"We want to be clear: We are not seeing any changes in company fundamentals," Neff wrote in a research note on EMC. "Instead, we think stock performance will move coincident with the economy as it did on the way down."
Indeed, things aren't looking all that rosy for EMC's fundamental business right now. The storage maker pre-announced disappointing results for the second quarter last week, saying it expected earnings to come in at around 4 cents to 6 cents per share, a far cry from the 17 cent per-share profit analysts were expecting. The miss was so bad that at least one analyst questioned the company's entire business model.
And the picture isn't much brighter over at Sun. The company joined the list of tech firms asking employees to take mandatory vacation. It disappointed analysts in April, when it reported first quarter revenue that fell short of expectations.
Both companies had been plagued by the cuts in technology spending, which have damaged just about every tech firm. But looking ahead, Neff said, the companies may be poised to reap the benefits when the spending eventually picks back up.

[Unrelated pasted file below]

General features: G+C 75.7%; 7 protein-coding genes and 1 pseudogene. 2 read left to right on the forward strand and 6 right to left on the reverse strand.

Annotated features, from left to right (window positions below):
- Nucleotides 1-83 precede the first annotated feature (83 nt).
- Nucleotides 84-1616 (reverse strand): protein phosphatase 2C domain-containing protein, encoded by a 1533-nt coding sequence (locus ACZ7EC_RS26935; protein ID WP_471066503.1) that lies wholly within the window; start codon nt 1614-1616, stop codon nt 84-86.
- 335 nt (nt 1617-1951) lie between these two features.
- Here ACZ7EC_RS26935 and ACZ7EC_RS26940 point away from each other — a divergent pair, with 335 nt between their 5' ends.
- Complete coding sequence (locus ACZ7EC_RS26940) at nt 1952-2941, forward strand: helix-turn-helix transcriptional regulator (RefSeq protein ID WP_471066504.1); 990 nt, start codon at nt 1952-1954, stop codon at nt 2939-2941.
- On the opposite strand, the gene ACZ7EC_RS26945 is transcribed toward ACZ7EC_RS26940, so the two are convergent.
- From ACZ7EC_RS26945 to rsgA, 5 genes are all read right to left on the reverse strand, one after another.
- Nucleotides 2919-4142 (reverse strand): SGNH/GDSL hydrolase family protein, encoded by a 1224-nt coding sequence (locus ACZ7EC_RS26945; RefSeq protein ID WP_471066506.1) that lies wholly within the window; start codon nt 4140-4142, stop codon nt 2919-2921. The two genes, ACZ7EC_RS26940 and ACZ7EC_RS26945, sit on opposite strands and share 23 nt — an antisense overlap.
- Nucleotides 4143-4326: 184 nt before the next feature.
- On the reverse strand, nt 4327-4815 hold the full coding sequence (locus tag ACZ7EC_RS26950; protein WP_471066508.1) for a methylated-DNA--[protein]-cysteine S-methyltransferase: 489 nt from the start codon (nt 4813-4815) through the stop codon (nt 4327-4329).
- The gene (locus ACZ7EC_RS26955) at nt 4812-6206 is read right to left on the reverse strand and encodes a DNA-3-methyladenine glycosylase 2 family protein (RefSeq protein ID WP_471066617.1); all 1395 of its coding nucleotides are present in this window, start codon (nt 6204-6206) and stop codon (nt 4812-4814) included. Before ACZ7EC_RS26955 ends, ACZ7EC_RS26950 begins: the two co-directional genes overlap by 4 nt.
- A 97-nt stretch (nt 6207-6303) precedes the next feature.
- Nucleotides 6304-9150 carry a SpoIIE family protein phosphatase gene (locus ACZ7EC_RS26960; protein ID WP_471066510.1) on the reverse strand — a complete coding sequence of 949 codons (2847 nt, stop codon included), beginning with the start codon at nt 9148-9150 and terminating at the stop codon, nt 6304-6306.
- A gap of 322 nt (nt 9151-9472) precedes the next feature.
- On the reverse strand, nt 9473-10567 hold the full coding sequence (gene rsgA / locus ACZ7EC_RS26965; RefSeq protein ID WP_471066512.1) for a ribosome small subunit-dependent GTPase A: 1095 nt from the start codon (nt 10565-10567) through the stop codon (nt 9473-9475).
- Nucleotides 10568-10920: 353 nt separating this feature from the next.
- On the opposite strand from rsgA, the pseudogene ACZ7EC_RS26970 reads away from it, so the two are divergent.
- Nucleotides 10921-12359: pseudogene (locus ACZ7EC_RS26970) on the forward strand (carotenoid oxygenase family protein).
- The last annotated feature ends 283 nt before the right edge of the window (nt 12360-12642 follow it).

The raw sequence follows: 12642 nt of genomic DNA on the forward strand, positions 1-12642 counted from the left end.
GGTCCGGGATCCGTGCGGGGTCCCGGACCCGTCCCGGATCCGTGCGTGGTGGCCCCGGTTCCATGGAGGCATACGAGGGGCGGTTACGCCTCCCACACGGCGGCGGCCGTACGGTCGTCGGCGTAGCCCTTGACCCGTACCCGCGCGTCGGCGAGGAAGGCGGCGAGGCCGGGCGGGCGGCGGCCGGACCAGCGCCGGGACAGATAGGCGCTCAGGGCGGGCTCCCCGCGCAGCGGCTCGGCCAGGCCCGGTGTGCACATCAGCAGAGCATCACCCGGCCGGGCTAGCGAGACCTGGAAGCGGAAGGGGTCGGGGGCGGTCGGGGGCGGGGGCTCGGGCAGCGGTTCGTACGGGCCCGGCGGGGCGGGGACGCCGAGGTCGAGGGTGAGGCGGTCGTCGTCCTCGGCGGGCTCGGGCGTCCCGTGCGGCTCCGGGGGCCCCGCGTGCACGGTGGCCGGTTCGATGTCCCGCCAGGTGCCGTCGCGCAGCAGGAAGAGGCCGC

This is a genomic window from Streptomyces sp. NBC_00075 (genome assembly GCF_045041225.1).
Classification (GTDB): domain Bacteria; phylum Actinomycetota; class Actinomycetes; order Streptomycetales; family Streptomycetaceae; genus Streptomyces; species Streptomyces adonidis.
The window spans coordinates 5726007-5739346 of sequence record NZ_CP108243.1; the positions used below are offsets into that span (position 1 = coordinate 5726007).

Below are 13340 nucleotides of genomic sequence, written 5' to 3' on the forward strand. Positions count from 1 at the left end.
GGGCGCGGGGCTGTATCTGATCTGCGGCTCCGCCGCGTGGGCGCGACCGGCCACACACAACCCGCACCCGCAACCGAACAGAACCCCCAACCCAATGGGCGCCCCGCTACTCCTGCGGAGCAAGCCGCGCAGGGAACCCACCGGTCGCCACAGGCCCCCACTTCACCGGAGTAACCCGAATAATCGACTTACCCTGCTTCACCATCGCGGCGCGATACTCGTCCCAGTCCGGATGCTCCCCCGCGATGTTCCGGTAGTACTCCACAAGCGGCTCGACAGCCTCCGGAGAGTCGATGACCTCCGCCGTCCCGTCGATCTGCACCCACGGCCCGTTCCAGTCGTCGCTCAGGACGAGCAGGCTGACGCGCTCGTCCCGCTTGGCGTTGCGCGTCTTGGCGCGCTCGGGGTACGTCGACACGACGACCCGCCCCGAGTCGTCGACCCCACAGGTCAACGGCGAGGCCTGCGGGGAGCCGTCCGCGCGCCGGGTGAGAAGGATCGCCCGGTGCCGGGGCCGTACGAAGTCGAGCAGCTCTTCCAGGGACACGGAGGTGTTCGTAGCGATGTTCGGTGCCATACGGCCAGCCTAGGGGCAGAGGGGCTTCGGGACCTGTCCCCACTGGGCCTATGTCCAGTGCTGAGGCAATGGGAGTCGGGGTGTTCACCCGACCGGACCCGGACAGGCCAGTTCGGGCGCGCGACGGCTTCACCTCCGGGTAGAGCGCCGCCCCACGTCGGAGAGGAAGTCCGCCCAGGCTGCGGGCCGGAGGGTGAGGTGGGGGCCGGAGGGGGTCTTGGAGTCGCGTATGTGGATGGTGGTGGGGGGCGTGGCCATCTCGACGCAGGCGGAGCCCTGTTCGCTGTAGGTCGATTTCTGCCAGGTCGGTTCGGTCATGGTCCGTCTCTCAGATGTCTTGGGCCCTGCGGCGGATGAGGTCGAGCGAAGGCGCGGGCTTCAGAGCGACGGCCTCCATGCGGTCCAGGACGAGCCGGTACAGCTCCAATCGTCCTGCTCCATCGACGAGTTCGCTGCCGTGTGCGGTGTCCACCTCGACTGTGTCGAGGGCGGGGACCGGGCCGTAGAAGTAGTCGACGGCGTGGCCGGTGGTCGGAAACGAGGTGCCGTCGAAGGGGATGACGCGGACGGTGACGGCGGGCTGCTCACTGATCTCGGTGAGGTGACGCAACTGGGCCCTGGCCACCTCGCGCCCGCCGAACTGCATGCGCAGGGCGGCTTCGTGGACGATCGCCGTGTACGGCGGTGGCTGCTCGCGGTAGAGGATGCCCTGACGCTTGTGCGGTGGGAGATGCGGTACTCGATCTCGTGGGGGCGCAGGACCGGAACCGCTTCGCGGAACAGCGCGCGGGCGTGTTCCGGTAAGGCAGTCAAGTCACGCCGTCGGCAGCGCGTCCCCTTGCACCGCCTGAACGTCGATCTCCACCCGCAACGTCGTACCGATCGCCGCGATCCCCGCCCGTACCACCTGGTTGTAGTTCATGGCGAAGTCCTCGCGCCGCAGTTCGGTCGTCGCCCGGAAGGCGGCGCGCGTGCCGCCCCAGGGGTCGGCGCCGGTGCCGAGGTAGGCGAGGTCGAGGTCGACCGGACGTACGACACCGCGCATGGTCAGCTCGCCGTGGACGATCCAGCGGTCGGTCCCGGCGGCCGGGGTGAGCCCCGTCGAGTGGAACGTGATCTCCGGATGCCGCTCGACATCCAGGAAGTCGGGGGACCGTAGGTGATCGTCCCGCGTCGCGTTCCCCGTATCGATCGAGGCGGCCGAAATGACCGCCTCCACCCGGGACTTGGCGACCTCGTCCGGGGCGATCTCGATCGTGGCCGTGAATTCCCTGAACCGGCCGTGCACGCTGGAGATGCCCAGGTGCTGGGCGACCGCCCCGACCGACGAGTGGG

"From the stock's perspective, the key is not the company fundamentals at this point (which we view as lagging indicators), but the macroeconomic demand environment," he wrote. "And if the economy turns up, the stock will move up (and the company fundamentals) will then follow suit.?
Of course, when that pickup will occur is the key question. Neff warned that he could be a bit early in predicting a bottom for the tech slump "if these nascent signs of a turn (e.g. factory orders, consumer spending, purchasing managers data, and other indicators) turn out to be a mere upward blip in a sustained recession."
Neff upped his rating on both companies from "attractive" to "buy." The news sent Sun shares up 36 cents to $14.04, while EMC rose 43 cents to $22.03 in premarket trading.